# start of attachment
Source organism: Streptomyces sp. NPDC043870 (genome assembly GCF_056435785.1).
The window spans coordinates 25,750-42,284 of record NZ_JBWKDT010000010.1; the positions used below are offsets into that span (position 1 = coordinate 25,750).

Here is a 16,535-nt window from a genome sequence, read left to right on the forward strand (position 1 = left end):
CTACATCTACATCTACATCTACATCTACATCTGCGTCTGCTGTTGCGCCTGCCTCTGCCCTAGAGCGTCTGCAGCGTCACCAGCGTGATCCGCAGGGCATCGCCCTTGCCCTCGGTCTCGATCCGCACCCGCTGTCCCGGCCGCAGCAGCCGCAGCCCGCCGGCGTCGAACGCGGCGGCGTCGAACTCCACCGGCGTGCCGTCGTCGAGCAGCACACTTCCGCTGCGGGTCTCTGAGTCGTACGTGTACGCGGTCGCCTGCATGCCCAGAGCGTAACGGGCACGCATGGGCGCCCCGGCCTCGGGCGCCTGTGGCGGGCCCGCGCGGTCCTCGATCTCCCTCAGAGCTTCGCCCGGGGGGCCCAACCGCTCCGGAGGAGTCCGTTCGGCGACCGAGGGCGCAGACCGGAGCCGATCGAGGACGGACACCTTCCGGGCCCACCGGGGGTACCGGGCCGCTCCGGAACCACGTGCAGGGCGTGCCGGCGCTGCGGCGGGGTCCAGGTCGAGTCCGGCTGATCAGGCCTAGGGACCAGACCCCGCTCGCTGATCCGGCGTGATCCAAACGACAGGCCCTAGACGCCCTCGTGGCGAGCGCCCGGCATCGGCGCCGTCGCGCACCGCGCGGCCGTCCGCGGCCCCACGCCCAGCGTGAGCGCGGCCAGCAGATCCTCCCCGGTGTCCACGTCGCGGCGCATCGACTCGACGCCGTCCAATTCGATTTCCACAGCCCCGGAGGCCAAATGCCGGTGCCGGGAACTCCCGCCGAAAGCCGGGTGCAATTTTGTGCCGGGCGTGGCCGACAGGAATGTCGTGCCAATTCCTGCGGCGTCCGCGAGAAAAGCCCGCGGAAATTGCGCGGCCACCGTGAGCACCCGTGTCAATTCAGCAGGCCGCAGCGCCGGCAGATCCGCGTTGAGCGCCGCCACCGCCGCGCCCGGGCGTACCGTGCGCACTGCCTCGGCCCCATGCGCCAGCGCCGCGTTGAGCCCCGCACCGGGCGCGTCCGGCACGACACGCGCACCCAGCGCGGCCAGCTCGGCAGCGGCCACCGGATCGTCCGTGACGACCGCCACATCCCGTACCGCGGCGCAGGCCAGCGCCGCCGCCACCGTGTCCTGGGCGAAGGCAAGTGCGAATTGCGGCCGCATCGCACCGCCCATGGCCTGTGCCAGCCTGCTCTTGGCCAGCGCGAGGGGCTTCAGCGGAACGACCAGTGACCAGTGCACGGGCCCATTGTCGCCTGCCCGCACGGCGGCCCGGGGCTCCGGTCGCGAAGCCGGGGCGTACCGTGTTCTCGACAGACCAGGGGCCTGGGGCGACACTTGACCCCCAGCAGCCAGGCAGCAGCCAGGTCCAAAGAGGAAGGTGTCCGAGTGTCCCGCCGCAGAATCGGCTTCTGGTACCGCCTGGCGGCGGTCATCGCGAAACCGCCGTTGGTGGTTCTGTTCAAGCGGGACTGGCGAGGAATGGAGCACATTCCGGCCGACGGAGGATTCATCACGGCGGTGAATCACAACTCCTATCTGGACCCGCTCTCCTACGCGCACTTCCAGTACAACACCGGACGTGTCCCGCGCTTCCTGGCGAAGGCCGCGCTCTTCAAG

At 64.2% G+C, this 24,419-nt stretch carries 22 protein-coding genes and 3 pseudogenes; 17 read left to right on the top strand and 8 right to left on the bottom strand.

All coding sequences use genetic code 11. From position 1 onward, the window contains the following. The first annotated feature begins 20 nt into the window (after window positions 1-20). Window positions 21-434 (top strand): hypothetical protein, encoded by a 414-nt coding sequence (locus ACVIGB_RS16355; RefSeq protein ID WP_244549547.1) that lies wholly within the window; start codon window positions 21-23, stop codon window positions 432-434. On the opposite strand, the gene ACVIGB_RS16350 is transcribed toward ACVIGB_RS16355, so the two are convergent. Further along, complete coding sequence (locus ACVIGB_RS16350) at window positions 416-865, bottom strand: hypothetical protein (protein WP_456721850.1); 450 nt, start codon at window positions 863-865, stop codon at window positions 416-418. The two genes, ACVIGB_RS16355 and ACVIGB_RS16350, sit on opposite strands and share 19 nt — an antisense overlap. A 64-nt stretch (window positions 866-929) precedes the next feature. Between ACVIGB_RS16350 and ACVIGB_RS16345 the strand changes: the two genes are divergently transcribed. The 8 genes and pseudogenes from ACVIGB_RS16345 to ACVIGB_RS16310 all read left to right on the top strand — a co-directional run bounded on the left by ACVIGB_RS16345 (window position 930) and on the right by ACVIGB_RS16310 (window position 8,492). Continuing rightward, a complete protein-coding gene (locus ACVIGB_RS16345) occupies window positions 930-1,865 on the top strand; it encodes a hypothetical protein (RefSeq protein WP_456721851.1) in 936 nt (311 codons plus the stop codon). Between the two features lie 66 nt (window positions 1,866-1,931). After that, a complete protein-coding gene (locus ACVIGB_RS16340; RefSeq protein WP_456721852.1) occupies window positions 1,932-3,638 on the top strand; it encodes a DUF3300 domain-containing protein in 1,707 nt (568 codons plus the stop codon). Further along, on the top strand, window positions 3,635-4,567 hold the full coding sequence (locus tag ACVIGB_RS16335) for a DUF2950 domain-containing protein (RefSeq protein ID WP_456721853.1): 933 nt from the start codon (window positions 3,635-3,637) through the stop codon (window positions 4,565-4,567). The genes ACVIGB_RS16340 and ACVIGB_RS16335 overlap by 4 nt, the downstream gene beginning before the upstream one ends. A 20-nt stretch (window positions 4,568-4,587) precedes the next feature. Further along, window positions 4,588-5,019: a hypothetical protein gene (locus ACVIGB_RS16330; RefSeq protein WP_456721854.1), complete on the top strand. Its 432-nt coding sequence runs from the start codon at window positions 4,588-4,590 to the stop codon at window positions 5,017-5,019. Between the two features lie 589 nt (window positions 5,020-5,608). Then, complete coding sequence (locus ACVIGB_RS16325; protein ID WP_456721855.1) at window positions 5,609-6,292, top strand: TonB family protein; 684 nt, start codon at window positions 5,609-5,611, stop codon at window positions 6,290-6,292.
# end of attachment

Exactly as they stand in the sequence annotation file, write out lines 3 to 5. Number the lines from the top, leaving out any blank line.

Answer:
Here is a 16,535-nt window from a genome sequence, read left to right on the forward strand (position 1 = left end):
CTACATCTACATCTACATCTACATCTACATCTGCGTCTGCTGTTGCGCCTGCCTCTGCCCTAGAGCGTCTGCAGCGTCACCAGCGTGATCCGCAGGGCATCGCCCTTGCCCTCGGTCTCGATCCGCACCCGCTGTCCCGGCCGCAGCAGCCGCAGCCCGCCGGCGTCGAACGCGGCGGCGTCGAACTCCACCGGCGTGCCGTCGTCGAGCAGCACACTTCCGCTGCGGGTCTCTGAGTCGTACGTGTACGCGGTCGCCTGCATGCCCAGAGCGTAACGGGCACGCATGGGCGCCCCGGCCTCGGGCGCCTGTGGCGGGCCCGCGCGGTCCTCGATCTCCCTCAGAGCTTCGCCCGGGGGGCCCAACCGCTCCGGAGGAGTCCGTTCGGCGACCGAGGGCGCAGACCGGAGCCGATCGAGGACGGACACCTTCCGGGCCCACCGGGGGTACCGGGCCGCTCCGGAACCACGTGCAGGGCGTGCCGGCGCTGCGGCGGGGTCCAGGTCGAGTCCGGCTGATCAGGCCTAGGGACCAGACCCCGCTCGCTGATCCGGCGTGATCCAAACGACAGGCCCTAGACGCCCTCGTGGCGAGCGCCCGGCATCGGCGCCGTCGCGCACCGCGCGGCCGTCCGCGGCCCCACGCCCAGCGTGAGCGCGGCCAGCAGATCCTCCCCGGTGTCCACGTCGCGGCGCATCGACTCGACGCCGTCCAATTCGATTTCCACAGCCCCGGAGGCCAAATGCCGGTGCCGGGAACTCCCGCCGAAAGCCGGGTGCAATTTTGTGCCGGGCGTGGCCGACAGGAATGTCGTGCCAATTCCTGCGGCGTCCGCGAGAAAAGCCCGCGGAAATTGCGCGGCCACCGTGAGCACCCGTGTCAATTCAGCAGGCCGCAGCGCCGGCAGATCCGCGTTGAGCGCCGCCACCGCCGCGCCCGGGCGTACCGTGCGCACTGCCTCGGCCCCATGCGCCAGCGCCGCGTTGAGCCCCGCACCGGGCGCGTCCGGCACGACACGCGCACCCAGCGCGGCCAGCTCGGCAGCGGCCACCGGATCGTCCGTGACGACCGCCACATCCCGTACCGCGGCGCAGGCCAGCGCCGCCGCCACCGTGTCCTGGGCGAAGGCAAGTGCGAATTGCGGCCGCATCGCACCGCCCATGGCCTGTGCCAGCCTGCTCTTGGCCAGCGCGAGGGGCTTCAGCGGAACGACCAGTGACCAGTGCACGGGCCCATTGTCGCCTGCCCGCACGGCGGCCCGGGGCTCCGGTCGCGAAGCCGGGGCGTACCGTGTTCTCGACAGACCAGGGGCCTGGGGCGACACTTGACCCCCAGCAGCCAGGCAGCAGCCAGGTCCAAAGAGGAAGGTGTCCGAGTGTCCCGCCGCAGAATCGGCTTCTGGTACCGCCTGGCGGCGGTCATCGCGAAACCGCCGTTGGTGGTTCTGTTCAAGCGGGACTGGCGAGGAATGGAGCACATTCCGGCCGACGGAGGATTCATCACGGCGGTGAATCACAACTCCTATCTGGACCCGCTCTCCTACGCGCACTTCCAGTACAACACCGGACGTGTCCCGCGCTTCCTGGCGAAGGCCGCGCTCTTCAAG

At 64.2% G+C, this 24,419-nt stretch carries 22 protein-coding genes and 3 pseudogenes; 17 read left to right on the top strand and 8 right to left on the bottom strand.